Insurance cover for healthcare workers applicable only in case of death
Different departments of the Union government did not seem to be on the same page amid reports from different parts of India about a shortage of personnel protective equipment (PPEs) and protective masks.
The second-most populous country of the world needed 38 million masks amid the novel coronavirus disease pandemic (COVID-19). But companies approached for supplies can provide only 9.1 million, international news agency Reuters reported, quoting Invest India on March 28, 2020.
About 6.2 million PPEs, or protective overalls, are needed, but only 0.8 million are available.
Invest India, a non-profit under the commerce and trade ministry, approached 730 companies, of which only 319 responded.
The document reportedly said the requirement assessment was for four states and Union territories. The total demand, thus, can be way more.
The health ministry, however, presented a different take: “Their figures of availability might not be complete — in the sense, it might not have captured what was available with states,” according to Lav Agarwal, joint secretary with the ministry.
“The Union government’s response has been graded according to the situation. As the situation evolves, so would our need,” he said on March 29 at a press conference.
Agarwal, however, did not qualify what the correct numbers could be.
Invest India has been tasked to coordinate between the states and the Centre to ensure purchase and supply of masks, PPEs, ventilators and anything else needed to combat the pandemic.
Down To Earth has sought Invest India’s response to Agarwal’s observation.
The health ministry has been denying giving out numbers on the availability and requirement of PPEs.
“It is a number that keeps progressing, so what is the point in sharing with you?” Agarwal has said.
Officials, at the March 29 presser however, said some 10 manufacturers have been identified to start producing masks. The ministry has also asked the external affairs ministry to import as much as it can.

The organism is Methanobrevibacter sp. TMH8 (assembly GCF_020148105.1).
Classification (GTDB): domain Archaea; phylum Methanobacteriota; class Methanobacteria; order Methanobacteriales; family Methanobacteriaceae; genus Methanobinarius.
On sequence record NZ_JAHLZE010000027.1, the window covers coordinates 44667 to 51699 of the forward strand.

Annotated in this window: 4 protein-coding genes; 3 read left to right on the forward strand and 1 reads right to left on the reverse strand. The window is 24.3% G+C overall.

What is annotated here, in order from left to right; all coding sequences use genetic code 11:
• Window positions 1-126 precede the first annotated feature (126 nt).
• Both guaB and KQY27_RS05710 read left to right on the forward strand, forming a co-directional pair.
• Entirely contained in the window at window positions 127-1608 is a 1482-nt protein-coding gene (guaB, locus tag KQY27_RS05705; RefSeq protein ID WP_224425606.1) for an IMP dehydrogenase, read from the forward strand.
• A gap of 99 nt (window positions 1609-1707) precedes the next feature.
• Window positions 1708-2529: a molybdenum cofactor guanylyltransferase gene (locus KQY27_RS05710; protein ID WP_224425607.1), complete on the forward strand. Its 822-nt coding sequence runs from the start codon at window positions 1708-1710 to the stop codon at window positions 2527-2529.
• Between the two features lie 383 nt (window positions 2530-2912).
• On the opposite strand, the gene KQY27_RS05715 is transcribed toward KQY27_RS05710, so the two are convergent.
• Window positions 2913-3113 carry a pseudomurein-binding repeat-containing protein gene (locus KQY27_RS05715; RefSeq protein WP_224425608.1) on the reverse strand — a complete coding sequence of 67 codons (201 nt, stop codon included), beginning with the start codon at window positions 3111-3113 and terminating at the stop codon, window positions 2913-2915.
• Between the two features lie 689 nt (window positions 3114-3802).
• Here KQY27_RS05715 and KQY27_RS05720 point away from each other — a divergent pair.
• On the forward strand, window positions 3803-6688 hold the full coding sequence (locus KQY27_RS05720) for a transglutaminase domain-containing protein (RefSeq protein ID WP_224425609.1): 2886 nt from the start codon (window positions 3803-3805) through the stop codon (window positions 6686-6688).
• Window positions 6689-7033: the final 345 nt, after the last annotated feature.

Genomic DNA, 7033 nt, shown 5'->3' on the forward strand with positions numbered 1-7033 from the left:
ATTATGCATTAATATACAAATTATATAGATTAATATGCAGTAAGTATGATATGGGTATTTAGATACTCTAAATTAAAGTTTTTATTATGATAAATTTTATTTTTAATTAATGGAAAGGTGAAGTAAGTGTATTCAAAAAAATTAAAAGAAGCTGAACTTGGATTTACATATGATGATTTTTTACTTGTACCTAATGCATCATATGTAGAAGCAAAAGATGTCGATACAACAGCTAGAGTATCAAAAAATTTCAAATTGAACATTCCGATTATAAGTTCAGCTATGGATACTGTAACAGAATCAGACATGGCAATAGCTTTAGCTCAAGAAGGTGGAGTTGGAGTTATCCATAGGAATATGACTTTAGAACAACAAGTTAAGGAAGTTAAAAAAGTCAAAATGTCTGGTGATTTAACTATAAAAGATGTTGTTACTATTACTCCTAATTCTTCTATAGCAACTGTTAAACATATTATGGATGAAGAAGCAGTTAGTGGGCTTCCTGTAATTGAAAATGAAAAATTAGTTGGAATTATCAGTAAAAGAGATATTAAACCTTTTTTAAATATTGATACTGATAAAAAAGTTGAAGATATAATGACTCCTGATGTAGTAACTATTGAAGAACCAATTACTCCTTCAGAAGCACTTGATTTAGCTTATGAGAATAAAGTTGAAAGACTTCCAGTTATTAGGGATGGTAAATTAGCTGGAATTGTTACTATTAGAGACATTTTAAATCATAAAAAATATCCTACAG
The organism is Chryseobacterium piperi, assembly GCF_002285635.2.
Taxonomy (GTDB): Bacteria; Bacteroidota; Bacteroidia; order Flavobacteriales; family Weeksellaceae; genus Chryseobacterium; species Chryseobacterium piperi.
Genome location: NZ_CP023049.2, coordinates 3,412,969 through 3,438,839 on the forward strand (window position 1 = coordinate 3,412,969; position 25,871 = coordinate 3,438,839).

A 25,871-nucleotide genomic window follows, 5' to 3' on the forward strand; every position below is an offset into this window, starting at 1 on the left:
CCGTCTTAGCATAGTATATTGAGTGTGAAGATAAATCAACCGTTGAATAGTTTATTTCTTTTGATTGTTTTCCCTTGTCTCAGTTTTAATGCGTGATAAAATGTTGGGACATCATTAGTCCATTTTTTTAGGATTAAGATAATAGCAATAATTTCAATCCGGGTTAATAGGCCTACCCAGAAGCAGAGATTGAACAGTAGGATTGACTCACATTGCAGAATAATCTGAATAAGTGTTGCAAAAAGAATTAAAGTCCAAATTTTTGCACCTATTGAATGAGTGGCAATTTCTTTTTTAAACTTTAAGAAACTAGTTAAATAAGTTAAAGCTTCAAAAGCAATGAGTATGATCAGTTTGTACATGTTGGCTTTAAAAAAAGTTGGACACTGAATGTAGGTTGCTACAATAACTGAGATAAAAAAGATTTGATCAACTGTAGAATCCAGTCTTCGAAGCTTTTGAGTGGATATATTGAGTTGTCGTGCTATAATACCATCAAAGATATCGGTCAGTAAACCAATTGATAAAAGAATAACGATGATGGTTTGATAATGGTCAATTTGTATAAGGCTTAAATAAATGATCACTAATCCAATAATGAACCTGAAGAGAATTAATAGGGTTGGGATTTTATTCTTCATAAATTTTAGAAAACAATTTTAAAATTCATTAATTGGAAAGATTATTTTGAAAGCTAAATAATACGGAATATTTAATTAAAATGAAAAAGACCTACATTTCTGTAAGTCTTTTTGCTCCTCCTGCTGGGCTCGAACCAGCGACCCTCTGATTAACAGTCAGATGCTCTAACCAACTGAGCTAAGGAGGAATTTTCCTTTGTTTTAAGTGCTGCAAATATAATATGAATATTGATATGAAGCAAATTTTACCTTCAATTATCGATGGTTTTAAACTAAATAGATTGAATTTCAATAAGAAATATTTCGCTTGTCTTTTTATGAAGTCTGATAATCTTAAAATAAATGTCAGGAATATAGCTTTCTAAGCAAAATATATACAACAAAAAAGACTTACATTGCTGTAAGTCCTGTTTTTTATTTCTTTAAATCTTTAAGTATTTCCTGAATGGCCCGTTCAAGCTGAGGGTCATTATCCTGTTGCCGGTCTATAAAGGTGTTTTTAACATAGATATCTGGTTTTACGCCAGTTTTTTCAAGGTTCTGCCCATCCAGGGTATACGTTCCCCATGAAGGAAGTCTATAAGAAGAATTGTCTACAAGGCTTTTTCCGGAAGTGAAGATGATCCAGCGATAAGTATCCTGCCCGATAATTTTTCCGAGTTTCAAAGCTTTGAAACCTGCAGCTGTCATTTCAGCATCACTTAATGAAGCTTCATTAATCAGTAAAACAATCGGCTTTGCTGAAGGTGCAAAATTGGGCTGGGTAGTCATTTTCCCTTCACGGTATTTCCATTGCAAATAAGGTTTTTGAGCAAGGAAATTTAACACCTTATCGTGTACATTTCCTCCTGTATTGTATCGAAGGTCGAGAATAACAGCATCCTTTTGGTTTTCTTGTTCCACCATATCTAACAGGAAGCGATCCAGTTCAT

HLL Lifecare Ltd, a central government enterprise, called a global tender to procure PPEs, goggles, N95 masks, nitrile gloves, face shield, triple layer survival mask and infrared thermometer on March 24. Bids will open on April 15.
Agarwal has maintained the buying at the last hour was ‘graded’. But not everyone agrees.
“This government’s delay in procurement has constrained our response to COVID-19 and put the health workforce at risk,” alleged Malini Aisola of All India Drug Action Network, a civil society group.
The 21-day lockdown will affect Invest India initiatives, she said and pointed out that HLL has sought price quotations outside its tender.
“It may take some time before even minimum stocks are supplied, which leaves the creation of buffer stocks impossible; let alone addressing the immediate shortage of protective equipment,” she said and asked:
“Why has the government activated these agencies now when India had two months to prepare?”
No trial for anti-malarial drugs
Indian Council of Medical Research has allowed the use of anti-malarial drug hydroxy-chloroquine for prevention of infection in healthcare workers. ICMR’s epidemiology unit head R Gangakhedkar clarified that no trial has been conducted so for on the efficacy of the drug in the prevention of the case. “However, demonstration studies have been going on,” he said.
A dosage of 400 milligram twice a day on Day 1, followed by 400 mg a week for seven weeks has been recommended.
The government also clarified that ‘accident’ referred to in the notification announcing Rs 50 lakh insurance for a healthcare workers treating COVID-19 patients, meant death and not any other eventuality.
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